In the UK, research identified excellent school-based programmes relating to food, gardening and horticulture, but nothing which brought them all together and placed them at the heart of the school, the curriculum and children’s learning.
Extensive desk research was carried out looking into cultural and community cohesion programmes, food programmes, educational theory and creative pedagogies. These included John Dewey’s theories that children learn best when they interact with their environments and are actively involved with the school curriculum, and the Reggio Emilia approach, a pedagogy described as student-centred with principles focussing on self-expression, communication, logical thinking, and problem-solving. The ‘Every Child matters’ initiative launched with policies aimed at providing a holistic approach to ensuring children could thrive. In particular, initial inspiration was taken from Alice Waters’ Edible Schoolyard, which had started as an idea in 1995. In partnership with the principal at a public middle school in Berkeley, California, Alice Waters brought to life an organic garden, which then went on to flourish as a rich learning and teaching environment. A kitchen classroom was built, which brought everyone to the table to share what they were learning.
In the UK, research identified excellent school-based programmes relating to food, gardening and culture, but nothing which brought them all together and placed them at the heart of the school, the curriculum and children’s learning. As for creative digital learning programmes in Primary schools, these were in their infancy and few and far between in 2003.
The Helen Hamlyn Trust wanted to develop an integrated cross curricular approach which would be central to how children learn. Food sits at the heart of every culture and brings people together. It had potential links right across the curriculum from maths to geography, art to literacy, science to PSHE and seemed like a good place to start.
The Royal Horticultural Society and Focus on Food were invited to develop a teaching approach and supporting resources that linked growing food with preparing and cooking food.
Two leading organisations working with UK schools, identified during the research, were The Royal Horticultural Society and the Focus on Food Campaign. In 2004, The Royal Horticultural Society had only just begun, for the first time, to send horticulturists into a handful of schools in areas of urban regeneration and rural isolation. Focus on Food, meanwhile, had a national reputation for teaching cooking skills to more than 20,000 UK primary and secondary school pupils and their teachers. Both organisations were well established but at a pivotal point in their education strategies.
Lucy O’Rorke, Director of Projects for the Trust, met up with Anita Cormac, Executive Director of Focus on food, in a primary school car park in east London on board one of their specially-designed articulated lorries that transformed, Formula 1 style, into a fully equipped state of the art kitchen classroom. As two boys from Shipden said later, “The Cooking Bus was like Dr Who’s Tardis. When we went in it was a big modern kitchen inside – very posh! “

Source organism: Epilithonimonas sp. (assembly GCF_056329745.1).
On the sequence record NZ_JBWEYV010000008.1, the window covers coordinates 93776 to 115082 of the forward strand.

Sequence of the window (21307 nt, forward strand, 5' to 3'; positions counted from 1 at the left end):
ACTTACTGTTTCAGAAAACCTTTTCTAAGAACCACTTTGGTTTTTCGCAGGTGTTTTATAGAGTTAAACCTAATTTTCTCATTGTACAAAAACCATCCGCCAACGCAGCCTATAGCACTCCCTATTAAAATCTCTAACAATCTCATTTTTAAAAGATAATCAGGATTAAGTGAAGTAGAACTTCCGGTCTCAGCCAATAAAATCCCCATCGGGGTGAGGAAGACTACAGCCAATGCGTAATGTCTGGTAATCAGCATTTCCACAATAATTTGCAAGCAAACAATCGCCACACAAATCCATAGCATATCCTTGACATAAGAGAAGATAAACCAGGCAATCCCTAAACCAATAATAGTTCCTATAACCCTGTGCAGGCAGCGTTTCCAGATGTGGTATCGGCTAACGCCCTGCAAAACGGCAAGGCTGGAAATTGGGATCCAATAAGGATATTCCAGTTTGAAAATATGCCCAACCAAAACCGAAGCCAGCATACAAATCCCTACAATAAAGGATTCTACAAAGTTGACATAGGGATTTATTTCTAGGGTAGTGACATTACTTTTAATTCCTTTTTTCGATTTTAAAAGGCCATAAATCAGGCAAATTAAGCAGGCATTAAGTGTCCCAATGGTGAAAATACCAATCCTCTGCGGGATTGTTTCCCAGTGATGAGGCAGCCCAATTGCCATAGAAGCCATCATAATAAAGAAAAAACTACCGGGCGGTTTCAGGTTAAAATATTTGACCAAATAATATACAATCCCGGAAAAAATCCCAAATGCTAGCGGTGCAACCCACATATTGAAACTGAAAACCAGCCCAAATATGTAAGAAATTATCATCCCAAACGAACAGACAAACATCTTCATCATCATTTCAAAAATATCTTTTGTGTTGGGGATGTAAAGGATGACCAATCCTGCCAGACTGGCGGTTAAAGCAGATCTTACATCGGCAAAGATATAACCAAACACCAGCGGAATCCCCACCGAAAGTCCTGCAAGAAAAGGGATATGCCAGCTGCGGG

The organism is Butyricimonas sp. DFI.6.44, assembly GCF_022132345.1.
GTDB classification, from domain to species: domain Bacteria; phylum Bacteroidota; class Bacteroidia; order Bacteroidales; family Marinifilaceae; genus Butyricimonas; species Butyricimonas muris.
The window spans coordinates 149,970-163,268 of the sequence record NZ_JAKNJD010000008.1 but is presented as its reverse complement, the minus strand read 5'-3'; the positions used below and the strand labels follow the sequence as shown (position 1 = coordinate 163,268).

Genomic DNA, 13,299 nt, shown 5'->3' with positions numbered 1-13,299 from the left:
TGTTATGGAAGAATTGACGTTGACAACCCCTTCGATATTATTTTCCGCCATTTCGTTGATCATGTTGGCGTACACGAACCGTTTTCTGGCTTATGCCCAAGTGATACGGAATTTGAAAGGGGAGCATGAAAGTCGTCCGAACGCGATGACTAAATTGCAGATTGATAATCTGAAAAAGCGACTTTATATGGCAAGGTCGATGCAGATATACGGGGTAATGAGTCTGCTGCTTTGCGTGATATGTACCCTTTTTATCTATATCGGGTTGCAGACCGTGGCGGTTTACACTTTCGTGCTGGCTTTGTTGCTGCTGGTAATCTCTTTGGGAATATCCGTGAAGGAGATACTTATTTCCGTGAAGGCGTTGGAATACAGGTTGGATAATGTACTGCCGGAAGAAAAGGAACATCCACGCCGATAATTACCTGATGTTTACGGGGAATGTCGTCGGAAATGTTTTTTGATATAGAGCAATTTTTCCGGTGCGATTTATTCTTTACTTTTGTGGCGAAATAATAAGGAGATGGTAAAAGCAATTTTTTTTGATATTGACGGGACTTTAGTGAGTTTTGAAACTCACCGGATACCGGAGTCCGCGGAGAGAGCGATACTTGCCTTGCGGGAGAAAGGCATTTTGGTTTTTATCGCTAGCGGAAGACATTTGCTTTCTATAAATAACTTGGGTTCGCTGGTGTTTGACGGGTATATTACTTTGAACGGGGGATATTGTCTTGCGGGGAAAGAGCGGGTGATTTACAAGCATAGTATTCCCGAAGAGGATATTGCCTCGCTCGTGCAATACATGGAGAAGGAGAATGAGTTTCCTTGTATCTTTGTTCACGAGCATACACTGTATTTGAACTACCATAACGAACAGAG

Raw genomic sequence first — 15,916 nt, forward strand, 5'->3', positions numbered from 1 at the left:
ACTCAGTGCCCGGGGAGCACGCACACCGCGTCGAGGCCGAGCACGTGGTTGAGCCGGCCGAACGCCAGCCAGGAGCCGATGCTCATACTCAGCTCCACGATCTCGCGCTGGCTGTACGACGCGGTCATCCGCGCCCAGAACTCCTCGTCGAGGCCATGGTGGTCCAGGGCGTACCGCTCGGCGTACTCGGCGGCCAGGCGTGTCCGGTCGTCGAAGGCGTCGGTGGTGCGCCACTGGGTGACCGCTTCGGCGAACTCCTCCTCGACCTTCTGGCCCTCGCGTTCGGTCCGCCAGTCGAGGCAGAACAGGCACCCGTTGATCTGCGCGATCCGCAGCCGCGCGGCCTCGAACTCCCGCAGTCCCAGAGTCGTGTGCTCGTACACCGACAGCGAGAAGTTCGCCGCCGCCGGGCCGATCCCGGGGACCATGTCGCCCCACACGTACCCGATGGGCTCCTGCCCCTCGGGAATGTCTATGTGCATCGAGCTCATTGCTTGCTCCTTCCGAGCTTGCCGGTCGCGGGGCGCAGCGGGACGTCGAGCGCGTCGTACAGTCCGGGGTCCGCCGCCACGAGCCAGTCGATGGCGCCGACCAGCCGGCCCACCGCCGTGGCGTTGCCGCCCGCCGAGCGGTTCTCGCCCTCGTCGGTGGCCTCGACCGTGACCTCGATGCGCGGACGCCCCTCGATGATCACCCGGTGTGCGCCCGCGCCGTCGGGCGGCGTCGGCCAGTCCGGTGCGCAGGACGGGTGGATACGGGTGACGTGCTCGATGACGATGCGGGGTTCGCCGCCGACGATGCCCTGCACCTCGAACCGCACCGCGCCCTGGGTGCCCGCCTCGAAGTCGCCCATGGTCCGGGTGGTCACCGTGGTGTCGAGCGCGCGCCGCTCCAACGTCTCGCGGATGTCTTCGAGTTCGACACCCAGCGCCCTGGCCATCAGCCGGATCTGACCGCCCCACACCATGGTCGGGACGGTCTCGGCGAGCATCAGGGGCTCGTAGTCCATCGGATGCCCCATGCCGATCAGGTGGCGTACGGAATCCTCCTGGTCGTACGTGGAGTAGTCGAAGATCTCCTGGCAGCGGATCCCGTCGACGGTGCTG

“A great strength of the HHT is in bringing together organisations and people in an innovative way. Had we been working alone as organisations, we would not have seen the remarkable benefits that Open Futures has on children’s confidence and love of learning.”
RHS and Focus on Food
Lady Hamlyn and Lucy O’Rorke approached the Royal Horticultural Society to ask if they would like to collaborate with the Trust and Focus on Food to develop a primary schools programme, which would connect the rewarding processes of growing, harvesting, preparing and cooking your own food. The Trust was clear that it wanted to integrate these activities into the school’s curriculum and children’s learning. This was not about after-school clubs or ‘school gardening’! This was about developing a programme and underpinning pedagogy with schools for schools.
Although policies directed at very young children and their parents had been around in various forms since the nineteenth century, early intervention as a distinct Government policy approach only began to develop significantly from the 1990s onwards.
“Primary education is a critical stage in children’s development – it shapes them for life. As well as giving them the essential tools for learning, primary education is about children experiencing the joy of discovery, solving problems, being creative … developing their self-confidence as learners and maturing socially and emotionally.”
Excellence and Enjoyment: A Strategy for Primary Schools 2005
Following an open application process, ten schools in areas of deprivation on the South Coast were selected as the first Open Futures pilot schools. In September 2005 work got underway.